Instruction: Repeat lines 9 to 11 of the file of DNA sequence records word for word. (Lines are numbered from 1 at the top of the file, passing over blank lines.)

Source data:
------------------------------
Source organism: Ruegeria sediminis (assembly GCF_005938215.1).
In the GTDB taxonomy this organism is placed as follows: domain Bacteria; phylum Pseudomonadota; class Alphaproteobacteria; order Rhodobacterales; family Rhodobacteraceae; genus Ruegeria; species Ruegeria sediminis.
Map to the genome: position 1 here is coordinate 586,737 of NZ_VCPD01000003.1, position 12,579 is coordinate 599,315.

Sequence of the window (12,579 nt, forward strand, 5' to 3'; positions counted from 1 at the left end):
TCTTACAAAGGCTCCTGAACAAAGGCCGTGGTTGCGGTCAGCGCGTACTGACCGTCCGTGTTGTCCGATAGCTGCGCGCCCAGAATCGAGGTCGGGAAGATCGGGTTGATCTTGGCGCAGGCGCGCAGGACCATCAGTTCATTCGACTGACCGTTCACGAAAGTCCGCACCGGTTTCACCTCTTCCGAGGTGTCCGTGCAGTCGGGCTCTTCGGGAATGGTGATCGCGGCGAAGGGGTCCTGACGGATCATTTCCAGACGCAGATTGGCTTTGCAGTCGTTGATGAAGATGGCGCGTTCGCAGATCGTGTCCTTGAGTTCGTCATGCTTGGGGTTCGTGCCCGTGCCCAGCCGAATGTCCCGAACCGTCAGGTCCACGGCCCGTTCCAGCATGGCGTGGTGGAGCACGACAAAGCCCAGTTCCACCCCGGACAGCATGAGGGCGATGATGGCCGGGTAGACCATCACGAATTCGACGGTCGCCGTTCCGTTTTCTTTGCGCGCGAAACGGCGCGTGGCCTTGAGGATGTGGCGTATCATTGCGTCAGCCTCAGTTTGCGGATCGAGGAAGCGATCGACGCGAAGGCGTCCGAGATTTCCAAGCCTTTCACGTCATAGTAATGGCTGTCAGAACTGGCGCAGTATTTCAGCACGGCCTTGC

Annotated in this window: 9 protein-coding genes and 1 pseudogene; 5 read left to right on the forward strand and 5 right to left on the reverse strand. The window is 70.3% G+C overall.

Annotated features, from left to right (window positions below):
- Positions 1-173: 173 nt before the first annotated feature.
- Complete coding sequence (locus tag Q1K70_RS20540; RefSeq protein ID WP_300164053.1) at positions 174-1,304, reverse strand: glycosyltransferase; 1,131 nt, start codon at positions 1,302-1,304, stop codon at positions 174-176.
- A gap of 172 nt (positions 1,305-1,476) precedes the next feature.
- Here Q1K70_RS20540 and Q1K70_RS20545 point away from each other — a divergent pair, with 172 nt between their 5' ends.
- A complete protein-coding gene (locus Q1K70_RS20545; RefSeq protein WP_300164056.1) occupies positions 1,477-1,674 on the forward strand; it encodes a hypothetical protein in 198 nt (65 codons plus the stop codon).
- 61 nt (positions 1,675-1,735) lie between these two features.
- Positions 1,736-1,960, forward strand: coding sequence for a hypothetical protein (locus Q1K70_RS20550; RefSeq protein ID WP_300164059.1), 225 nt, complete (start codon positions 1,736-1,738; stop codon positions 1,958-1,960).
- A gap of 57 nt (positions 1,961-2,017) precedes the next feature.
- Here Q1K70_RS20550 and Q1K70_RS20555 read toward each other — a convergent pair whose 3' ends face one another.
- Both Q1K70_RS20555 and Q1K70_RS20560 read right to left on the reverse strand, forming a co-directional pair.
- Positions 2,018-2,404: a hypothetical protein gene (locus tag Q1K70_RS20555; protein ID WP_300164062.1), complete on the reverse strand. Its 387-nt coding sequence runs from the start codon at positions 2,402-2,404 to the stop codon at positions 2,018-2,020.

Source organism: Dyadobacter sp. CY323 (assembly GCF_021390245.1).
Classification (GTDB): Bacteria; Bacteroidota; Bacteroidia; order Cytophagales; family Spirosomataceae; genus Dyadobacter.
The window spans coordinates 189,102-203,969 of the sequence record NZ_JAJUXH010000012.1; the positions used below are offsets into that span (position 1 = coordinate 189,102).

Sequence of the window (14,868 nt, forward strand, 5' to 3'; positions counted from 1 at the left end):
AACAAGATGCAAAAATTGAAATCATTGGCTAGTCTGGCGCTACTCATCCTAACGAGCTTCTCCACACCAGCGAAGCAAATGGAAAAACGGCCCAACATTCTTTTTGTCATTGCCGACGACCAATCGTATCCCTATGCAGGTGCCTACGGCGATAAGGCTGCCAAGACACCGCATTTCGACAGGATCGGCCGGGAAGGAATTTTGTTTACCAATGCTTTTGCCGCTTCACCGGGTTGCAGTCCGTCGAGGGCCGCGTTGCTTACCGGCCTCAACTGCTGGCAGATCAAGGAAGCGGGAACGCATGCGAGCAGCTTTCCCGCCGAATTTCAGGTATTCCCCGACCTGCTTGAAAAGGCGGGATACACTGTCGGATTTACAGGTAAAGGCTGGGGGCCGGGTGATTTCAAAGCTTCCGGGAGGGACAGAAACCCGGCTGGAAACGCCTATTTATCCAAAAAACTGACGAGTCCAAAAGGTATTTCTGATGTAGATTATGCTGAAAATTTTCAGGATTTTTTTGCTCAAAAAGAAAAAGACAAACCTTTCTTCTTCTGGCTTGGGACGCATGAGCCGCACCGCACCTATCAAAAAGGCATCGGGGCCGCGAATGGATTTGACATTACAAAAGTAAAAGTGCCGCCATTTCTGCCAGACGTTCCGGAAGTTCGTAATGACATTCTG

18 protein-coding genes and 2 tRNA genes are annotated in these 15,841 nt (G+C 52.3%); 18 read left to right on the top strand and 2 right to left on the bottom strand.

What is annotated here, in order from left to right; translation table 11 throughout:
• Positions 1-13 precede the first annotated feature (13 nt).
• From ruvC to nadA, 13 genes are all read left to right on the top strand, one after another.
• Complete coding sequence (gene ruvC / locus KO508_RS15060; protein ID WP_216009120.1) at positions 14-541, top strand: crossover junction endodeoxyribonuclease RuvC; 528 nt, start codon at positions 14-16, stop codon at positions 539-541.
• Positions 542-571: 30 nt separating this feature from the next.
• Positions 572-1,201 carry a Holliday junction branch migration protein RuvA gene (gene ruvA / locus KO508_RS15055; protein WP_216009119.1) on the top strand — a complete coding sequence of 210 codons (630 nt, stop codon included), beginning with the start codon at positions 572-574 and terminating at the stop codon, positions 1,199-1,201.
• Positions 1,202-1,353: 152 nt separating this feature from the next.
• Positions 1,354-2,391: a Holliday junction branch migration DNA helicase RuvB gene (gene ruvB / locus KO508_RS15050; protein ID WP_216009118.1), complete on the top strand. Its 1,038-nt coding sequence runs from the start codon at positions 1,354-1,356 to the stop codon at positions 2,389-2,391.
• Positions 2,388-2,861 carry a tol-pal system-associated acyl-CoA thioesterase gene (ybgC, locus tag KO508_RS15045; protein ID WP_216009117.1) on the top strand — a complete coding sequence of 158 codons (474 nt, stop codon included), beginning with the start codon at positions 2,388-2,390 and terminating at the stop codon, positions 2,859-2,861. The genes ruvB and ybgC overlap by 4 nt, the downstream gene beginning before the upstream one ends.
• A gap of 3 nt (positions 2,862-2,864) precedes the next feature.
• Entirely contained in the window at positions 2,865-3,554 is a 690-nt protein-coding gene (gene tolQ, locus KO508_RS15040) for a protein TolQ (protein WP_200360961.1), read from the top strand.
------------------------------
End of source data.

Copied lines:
- Complete coding sequence (locus tag Q1K70_RS20540; RefSeq protein ID WP_300164053.1) at positions 174-1,304, reverse strand: glycosyltransferase; 1,131 nt, start codon at positions 1,302-1,304, stop codon at positions 174-176.
- A gap of 172 nt (positions 1,305-1,476) precedes the next feature.
- Here Q1K70_RS20540 and Q1K70_RS20545 point away from each other — a divergent pair, with 172 nt between their 5' ends.